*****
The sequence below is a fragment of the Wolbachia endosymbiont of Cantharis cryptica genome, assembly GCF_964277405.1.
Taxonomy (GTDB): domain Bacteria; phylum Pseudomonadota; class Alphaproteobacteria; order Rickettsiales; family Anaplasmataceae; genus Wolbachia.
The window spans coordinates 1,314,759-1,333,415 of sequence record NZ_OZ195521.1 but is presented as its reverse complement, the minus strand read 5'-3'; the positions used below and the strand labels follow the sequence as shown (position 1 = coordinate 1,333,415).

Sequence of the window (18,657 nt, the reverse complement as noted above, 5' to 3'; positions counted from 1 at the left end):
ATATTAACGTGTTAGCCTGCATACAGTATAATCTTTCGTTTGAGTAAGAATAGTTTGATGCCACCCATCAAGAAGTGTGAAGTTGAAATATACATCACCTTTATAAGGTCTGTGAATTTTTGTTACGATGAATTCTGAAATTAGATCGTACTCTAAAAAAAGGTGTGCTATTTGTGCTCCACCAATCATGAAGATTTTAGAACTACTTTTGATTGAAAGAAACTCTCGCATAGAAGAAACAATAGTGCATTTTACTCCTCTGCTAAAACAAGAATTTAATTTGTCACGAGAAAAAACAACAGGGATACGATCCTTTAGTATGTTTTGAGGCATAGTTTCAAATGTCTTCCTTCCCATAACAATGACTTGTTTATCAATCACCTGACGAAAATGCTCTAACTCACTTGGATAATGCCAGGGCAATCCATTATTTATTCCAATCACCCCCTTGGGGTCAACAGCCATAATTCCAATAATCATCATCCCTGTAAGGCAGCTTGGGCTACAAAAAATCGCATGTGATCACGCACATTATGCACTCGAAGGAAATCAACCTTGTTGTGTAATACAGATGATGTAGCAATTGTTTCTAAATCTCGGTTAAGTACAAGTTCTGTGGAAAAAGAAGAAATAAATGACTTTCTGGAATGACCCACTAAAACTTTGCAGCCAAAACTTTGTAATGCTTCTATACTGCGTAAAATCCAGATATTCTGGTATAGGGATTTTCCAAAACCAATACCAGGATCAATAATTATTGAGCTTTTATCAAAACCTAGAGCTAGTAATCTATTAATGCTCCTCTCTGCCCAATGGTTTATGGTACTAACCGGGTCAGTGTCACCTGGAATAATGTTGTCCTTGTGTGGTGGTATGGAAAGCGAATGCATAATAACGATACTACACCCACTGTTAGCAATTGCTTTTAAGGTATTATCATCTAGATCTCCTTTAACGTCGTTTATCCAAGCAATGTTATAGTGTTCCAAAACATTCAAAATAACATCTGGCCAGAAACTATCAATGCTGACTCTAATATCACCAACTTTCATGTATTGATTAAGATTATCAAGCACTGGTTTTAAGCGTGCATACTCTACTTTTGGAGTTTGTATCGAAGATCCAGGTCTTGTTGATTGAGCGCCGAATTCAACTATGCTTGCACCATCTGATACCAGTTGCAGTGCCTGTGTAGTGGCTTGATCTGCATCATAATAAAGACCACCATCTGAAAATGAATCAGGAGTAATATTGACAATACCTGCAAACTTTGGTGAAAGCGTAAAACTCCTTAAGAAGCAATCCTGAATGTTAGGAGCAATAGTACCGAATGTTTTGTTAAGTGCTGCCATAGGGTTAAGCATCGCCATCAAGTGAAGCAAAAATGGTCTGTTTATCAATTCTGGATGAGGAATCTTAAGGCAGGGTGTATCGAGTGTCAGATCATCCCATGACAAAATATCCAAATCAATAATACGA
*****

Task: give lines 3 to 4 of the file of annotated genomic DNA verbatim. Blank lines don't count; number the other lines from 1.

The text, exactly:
The window spans coordinates 1,314,759-1,333,415 of sequence record NZ_OZ195521.1 but is presented as its reverse complement, the minus strand read 5'-3'; the positions used below and the strand labels follow the sequence as shown (position 1 = coordinate 1,333,415).

Sequence of the window (18,657 nt, the reverse complement as noted above, 5' to 3'; positions counted from 1 at the left end):